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Harry Peter Gribbon.
June 9, 1885
New York City, U.S.
|Died||July 28, 1961 76) (aged|
Los Angeles, California, U.S.
|Resting place||Holy Cross Cemetery, Culver City, California, U.S.|
|Other names||Rubber Face Harry|
Silk Hat Harry
(m. 1918;died 1948)
|Relatives||Eddie Gribbon (brother)|
Harry Peter Gribbon (June 9, 1885 – July 28, 1961) was an American film actor, comedian and director known for The Cameraman (1928), Show People (1928) and Art Trouble (1934). He appeared in 144 films between 1915 and 1938. Many of his films from this era have been lost.
Harry Peter Gribbon was born on June 9, 1885 in New York City.[ citation needed ] He was the brother of actor Eddie Gribbon.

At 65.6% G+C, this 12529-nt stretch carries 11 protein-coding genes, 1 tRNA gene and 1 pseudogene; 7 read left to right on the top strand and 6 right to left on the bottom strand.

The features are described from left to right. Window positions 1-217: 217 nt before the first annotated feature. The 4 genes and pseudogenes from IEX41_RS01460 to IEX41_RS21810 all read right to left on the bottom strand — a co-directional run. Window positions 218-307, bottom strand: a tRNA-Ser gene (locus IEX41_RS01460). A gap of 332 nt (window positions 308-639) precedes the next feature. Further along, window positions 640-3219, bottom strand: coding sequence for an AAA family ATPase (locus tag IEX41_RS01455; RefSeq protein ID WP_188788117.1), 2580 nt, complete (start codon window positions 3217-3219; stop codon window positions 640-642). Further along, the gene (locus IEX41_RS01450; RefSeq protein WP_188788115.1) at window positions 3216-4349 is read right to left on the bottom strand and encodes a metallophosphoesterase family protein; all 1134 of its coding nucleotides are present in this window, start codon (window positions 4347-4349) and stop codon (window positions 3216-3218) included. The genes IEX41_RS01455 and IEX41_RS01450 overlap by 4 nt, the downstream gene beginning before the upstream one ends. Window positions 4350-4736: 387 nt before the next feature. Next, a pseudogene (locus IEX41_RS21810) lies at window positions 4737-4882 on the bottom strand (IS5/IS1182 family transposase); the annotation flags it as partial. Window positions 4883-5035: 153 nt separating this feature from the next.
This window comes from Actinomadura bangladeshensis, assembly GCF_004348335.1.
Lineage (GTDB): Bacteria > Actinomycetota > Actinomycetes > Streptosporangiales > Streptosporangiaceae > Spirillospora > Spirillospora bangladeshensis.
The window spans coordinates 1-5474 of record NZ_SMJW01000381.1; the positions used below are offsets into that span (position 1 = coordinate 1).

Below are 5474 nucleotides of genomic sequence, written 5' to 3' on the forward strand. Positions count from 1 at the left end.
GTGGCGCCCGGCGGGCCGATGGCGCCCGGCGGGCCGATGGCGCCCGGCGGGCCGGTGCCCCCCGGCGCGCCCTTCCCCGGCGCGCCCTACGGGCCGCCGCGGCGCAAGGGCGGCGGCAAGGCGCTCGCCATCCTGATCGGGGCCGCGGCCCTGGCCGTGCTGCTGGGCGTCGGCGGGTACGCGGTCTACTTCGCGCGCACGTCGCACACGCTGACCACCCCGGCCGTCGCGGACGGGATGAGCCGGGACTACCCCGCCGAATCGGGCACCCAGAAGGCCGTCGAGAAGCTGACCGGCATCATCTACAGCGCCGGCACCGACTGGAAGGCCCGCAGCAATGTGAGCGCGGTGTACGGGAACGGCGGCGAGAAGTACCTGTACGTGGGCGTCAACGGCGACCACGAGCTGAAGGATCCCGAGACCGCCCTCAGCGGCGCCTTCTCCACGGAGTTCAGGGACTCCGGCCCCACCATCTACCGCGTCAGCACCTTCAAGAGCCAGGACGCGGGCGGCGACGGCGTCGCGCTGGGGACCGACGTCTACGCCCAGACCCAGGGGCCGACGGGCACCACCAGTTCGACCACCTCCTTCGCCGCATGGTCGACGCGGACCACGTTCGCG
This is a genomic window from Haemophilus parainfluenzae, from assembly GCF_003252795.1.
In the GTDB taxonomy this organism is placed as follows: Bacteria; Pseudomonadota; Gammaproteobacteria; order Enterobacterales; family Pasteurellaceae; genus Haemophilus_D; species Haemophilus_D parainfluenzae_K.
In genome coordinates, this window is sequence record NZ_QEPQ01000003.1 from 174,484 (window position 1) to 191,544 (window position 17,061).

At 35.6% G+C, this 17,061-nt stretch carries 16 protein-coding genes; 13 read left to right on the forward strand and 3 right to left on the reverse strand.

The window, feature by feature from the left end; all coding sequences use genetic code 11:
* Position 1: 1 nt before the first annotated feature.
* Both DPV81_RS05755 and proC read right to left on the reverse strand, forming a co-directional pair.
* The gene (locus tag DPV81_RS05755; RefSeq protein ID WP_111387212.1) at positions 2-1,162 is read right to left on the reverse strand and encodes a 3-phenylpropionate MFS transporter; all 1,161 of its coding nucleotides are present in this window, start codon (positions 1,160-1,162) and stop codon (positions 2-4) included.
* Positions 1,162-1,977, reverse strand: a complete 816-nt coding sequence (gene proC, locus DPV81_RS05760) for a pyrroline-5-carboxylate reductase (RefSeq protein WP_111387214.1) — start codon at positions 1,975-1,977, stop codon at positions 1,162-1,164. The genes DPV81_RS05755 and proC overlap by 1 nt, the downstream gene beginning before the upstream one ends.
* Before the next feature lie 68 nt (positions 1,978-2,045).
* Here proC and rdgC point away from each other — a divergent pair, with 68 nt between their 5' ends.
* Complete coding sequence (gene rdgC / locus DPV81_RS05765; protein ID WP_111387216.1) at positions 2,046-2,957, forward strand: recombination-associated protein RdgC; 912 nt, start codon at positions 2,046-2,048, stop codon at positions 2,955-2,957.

Gribbon started in vaudeville, performing on the Keith, Orpheum, and Pantages circuits,and in 1913 he became the leading man in the Ziegfeld Follies. He performed on stage in approximately 200 productions, including Buster Brown, The Man Who Owned Broadway, and The Red Widow, after which Mack Sennett signed him to make films. Gribbon's Broadway credits included Meet a Body (1944), Mr. Big (1941), Arsenic and Old Lace (1944), Delicate Story (1940), and Alley Cat (1934).
Gribbon worked for the L-KO Kompany. From 1915, Gribbon worked in silent cinema, first at Lubin under the sobriquet 'Rubber-faced Harry', which became 'Silk Hat Harry', when he joined Keystone later that year as top-hatted, amply moustachioed comic villain. During the sound era, acted in several RKO/Pathe short comedies.
Gribbon was married to actress May Emory. He died on July 28, 1961, in Los Angeles, Californiaat the Motion Picture Country Home.
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